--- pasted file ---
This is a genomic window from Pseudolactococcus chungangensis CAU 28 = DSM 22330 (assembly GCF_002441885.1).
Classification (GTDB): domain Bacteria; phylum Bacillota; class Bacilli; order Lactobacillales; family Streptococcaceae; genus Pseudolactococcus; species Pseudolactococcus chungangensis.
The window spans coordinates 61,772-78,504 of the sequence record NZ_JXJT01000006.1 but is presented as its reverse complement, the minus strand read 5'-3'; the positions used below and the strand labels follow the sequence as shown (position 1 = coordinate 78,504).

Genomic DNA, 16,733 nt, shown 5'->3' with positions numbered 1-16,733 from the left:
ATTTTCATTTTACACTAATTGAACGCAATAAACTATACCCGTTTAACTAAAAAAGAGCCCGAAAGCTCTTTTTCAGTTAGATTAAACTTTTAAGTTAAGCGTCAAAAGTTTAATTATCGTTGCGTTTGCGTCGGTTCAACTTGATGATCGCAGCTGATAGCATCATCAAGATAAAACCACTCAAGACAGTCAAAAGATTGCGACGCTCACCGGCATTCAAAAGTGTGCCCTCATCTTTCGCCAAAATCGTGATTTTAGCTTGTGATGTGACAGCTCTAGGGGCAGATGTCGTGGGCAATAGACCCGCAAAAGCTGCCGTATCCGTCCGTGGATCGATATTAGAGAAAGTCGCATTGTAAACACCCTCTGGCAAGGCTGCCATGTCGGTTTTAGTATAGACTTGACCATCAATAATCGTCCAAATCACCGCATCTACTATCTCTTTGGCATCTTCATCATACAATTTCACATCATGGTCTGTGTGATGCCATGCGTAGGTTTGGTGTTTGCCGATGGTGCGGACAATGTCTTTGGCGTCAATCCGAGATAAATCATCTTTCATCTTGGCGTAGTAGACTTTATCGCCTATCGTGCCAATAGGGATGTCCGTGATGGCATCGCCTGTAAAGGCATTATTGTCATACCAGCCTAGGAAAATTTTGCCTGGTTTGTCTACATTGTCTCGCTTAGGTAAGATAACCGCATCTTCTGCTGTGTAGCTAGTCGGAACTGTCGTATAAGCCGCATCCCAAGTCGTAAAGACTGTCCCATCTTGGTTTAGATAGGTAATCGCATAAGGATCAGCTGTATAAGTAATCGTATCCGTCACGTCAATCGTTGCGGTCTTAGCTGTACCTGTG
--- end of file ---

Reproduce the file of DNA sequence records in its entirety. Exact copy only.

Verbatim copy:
This is a genomic window from Pseudolactococcus chungangensis CAU 28 = DSM 22330 (assembly GCF_002441885.1).
Classification (GTDB): domain Bacteria; phylum Bacillota; class Bacilli; order Lactobacillales; family Streptococcaceae; genus Pseudolactococcus; species Pseudolactococcus chungangensis.
The window spans coordinates 61,772-78,504 of the sequence record NZ_JXJT01000006.1 but is presented as its reverse complement, the minus strand read 5'-3'; the positions used below and the strand labels follow the sequence as shown (position 1 = coordinate 78,504).

Genomic DNA, 16,733 nt, shown 5'->3' with positions numbered 1-16,733 from the left:
ATTTTCATTTTACACTAATTGAACGCAATAAACTATACCCGTTTAACTAAAAAAGAGCCCGAAAGCTCTTTTTCAGTTAGATTAAACTTTTAAGTTAAGCGTCAAAAGTTTAATTATCGTTGCGTTTGCGTCGGTTCAACTTGATGATCGCAGCTGATAGCATCATCAAGATAAAACCACTCAAGACAGTCAAAAGATTGCGACGCTCACCGGCATTCAAAAGTGTGCCCTCATCTTTCGCCAAAATCGTGATTTTAGCTTGTGATGTGACAGCTCTAGGGGCAGATGTCGTGGGCAATAGACCCGCAAAAGCTGCCGTATCCGTCCGTGGATCGATATTAGAGAAAGTCGCATTGTAAACACCCTCTGGCAAGGCTGCCATGTCGGTTTTAGTATAGACTTGACCATCAATAATCGTCCAAATCACCGCATCTACTATCTCTTTGGCATCTTCATCATACAATTTCACATCATGGTCTGTGTGATGCCATGCGTAGGTTTGGTGTTTGCCGATGGTGCGGACAATGTCTTTGGCGTCAATCCGAGATAAATCATCTTTCATCTTGGCGTAGTAGACTTTATCGCCTATCGTGCCAATAGGGATGTCCGTGATGGCATCGCCTGTAAAGGCATTATTGTCATACCAGCCTAGGAAAATTTTGCCTGGTTTGTCTACATTGTCTCGCTTAGGTAAGATAACCGCATCTTCTGCTGTGTAGCTAGTCGGAACTGTCGTATAAGCCGCATCCCAAGTCGTAAAGACTGTCCCATCTTGGTTTAGATAGGTAATCGCATAAGGATCAGCTGTATAAGTAATCGTATCCGTCACGTCAATCGTTGCGGTCTTAGCTGTACCTGTG